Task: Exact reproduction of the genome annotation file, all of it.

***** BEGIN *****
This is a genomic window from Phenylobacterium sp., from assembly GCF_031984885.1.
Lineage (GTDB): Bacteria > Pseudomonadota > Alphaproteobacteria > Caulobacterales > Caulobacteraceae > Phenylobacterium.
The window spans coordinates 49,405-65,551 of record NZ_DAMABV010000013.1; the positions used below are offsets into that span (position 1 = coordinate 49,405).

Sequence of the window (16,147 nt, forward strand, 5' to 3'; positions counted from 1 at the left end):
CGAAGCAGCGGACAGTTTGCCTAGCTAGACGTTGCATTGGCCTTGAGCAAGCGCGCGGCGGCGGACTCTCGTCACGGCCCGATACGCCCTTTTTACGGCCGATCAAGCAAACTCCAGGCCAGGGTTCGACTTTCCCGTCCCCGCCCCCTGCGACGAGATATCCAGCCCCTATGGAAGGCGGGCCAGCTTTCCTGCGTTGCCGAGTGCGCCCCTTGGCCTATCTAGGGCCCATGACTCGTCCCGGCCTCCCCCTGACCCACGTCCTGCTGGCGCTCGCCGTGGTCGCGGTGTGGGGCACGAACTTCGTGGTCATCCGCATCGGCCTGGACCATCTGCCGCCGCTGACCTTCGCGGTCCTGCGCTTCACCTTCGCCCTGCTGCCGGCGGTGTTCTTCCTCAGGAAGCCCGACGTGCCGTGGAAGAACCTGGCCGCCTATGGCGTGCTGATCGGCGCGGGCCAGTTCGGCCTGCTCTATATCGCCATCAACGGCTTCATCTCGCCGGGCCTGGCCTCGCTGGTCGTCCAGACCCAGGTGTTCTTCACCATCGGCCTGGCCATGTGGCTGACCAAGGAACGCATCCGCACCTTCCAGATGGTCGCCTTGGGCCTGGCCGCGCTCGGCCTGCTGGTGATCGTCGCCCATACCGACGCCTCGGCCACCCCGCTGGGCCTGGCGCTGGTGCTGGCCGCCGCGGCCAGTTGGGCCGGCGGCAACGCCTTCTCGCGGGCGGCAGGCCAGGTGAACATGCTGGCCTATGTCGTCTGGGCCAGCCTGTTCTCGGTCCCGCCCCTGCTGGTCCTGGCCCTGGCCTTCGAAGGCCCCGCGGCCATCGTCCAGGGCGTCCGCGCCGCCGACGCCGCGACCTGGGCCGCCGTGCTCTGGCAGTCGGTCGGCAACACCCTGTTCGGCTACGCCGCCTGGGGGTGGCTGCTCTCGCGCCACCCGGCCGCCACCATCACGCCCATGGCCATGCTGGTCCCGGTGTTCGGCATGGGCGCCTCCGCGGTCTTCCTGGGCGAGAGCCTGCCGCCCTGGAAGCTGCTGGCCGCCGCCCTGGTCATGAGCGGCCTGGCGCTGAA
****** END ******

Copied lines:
This is a genomic window from Phenylobacterium sp., from assembly GCF_031984885.1.
Lineage (GTDB): Bacteria > Pseudomonadota > Alphaproteobacteria > Caulobacterales > Caulobacteraceae > Phenylobacterium.
The window spans coordinates 49,405-65,551 of record NZ_DAMABV010000013.1; the positions used below are offsets into that span (position 1 = coordinate 49,405).

Sequence of the window (16,147 nt, forward strand, 5' to 3'; positions counted from 1 at the left end):
CGAAGCAGCGGACAGTTTGCCTAGCTAGACGTTGCATTGGCCTTGAGCAAGCGCGCGGCGGCGGACTCTCGTCACGGCCCGATACGCCCTTTTTACGGCCGATCAAGCAAACTCCAGGCCAGGGTTCGACTTTCCCGTCCCCGCCCCCTGCGACGAGATATCCAGCCCCTATGGAAGGCGGGCCAGCTTTCCTGCGTTGCCGAGTGCGCCCCTTGGCCTATCTAGGGCCCATGACTCGTCCCGGCCTCCCCCTGACCCACGTCCTGCTGGCGCTCGCCGTGGTCGCGGTGTGGGGCACGAACTTCGTGGTCATCCGCATCGGCCTGGACCATCTGCCGCCGCTGACCTTCGCGGTCCTGCGCTTCACCTTCGCCCTGCTGCCGGCGGTGTTCTTCCTCAGGAAGCCCGACGTGCCGTGGAAGAACCTGGCCGCCTATGGCGTGCTGATCGGCGCGGGCCAGTTCGGCCTGCTCTATATCGCCATCAACGGCTTCATCTCGCCGGGCCTGGCCTCGCTGGTCGTCCAGACCCAGGTGTTCTTCACCATCGGCCTGGCCATGTGGCTGACCAAGGAACGCATCCGCACCTTCCAGATGGTCGCCTTGGGCCTGGCCGCGCTCGGCCTGCTGGTGATCGTCGCCCATACCGACGCCTCGGCCACCCCGCTGGGCCTGGCGCTGGTGCTGGCCGCCGCGGCCAGTTGGGCCGGCGGCAACGCCTTCTCGCGGGCGGCAGGCCAGGTGAACATGCTGGCCTATGTCGTCTGGGCCAGCCTGTTCTCGGTCCCGCCCCTGCTGGTCCTGGCCCTGGCCTTCGAAGGCCCCGCGGCCATCGTCCAGGGCGTCCGCGCCGCCGACGCCGCGACCTGGGCCGCCGTGCTCTGGCAGTCGGTCGGCAACACCCTGTTCGGCTACGCCGCCTGGGGGTGGCTGCTCTCGCGCCACCCGGCCGCCACCATCACGCCCATGGCCATGCTGGTCCCGGTGTTCGGCATGGGCGCCTCCGCGGTCTTCCTGGGCGAGAGCCTGCCGCCCTGGAAGCTGCTGGCCGCCGCCCTGGTCATGAGCGGCCTGGCGCTGAA